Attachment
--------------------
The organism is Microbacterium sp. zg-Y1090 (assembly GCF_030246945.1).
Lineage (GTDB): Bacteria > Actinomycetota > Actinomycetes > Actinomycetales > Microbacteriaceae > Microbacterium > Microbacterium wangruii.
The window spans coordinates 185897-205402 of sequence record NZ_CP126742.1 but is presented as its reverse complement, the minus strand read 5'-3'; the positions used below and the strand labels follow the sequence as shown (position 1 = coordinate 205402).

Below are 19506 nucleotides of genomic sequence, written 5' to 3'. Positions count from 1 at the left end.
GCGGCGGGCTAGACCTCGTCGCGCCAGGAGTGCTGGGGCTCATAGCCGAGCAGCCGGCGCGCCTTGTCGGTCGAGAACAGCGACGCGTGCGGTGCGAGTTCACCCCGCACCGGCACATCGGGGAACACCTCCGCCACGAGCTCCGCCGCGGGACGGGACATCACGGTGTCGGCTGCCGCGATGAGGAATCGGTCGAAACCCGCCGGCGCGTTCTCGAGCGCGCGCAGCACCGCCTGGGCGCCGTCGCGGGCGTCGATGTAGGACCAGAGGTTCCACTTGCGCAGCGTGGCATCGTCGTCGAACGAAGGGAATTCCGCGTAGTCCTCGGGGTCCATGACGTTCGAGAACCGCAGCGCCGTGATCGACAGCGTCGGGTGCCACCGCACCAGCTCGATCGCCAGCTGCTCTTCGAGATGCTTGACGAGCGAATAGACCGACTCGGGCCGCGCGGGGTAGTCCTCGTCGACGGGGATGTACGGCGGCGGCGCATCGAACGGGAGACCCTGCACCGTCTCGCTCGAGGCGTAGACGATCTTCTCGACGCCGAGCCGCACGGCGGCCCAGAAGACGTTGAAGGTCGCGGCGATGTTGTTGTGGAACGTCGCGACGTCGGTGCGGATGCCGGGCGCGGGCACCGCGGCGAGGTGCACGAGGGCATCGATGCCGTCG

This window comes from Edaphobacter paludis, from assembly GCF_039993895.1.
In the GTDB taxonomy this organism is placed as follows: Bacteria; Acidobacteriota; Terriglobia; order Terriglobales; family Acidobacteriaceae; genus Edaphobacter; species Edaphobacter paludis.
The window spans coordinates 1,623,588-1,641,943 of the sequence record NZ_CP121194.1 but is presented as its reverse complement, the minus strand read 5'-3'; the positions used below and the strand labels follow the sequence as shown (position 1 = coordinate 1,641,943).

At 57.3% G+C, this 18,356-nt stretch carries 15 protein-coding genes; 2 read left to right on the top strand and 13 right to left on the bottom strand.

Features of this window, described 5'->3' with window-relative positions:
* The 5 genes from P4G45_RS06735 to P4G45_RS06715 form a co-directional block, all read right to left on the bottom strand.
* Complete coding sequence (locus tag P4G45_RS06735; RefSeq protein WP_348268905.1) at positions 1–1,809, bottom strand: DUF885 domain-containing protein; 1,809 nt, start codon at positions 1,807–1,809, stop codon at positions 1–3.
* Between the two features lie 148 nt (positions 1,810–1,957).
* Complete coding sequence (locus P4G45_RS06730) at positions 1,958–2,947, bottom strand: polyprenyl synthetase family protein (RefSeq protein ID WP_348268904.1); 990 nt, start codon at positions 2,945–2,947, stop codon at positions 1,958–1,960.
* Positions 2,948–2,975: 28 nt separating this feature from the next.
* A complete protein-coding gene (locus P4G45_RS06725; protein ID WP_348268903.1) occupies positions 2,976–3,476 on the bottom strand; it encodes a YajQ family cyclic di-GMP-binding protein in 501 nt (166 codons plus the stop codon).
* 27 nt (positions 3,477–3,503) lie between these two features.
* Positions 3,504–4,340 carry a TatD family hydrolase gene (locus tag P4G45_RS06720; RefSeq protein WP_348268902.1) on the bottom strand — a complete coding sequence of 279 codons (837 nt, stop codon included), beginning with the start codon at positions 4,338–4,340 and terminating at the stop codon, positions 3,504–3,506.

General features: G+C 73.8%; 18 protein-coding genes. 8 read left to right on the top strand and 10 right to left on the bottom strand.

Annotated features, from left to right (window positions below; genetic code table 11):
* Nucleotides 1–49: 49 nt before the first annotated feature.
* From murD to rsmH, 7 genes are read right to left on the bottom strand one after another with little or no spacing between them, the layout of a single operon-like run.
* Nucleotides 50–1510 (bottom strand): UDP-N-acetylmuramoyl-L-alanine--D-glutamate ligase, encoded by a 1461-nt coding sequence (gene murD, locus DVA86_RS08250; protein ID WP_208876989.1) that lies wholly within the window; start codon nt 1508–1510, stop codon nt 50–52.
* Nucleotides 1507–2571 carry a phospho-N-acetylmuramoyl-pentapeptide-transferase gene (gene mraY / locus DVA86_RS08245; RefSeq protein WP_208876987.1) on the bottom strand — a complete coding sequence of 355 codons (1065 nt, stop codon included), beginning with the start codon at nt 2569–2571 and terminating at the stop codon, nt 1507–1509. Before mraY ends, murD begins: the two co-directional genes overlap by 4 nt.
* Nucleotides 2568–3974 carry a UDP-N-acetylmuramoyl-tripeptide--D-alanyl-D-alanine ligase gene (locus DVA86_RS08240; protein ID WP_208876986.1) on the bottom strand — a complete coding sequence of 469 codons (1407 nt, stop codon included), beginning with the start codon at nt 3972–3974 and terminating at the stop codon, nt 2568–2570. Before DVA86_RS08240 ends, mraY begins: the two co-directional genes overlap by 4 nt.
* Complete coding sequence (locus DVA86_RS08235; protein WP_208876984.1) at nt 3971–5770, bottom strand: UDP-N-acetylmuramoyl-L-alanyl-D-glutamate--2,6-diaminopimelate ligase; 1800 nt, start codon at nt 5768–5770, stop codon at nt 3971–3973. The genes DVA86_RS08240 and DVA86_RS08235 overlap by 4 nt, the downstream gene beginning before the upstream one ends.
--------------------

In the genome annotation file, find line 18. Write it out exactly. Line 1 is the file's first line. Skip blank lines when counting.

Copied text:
* Positions 3,504–4,340 carry a TatD family hydrolase gene (locus tag P4G45_RS06720; RefSeq protein WP_348268902.1) on the bottom strand — a complete coding sequence of 279 codons (837 nt, stop codon included), beginning with the start codon at positions 4,338–4,340 and terminating at the stop codon, positions 3,504–3,506.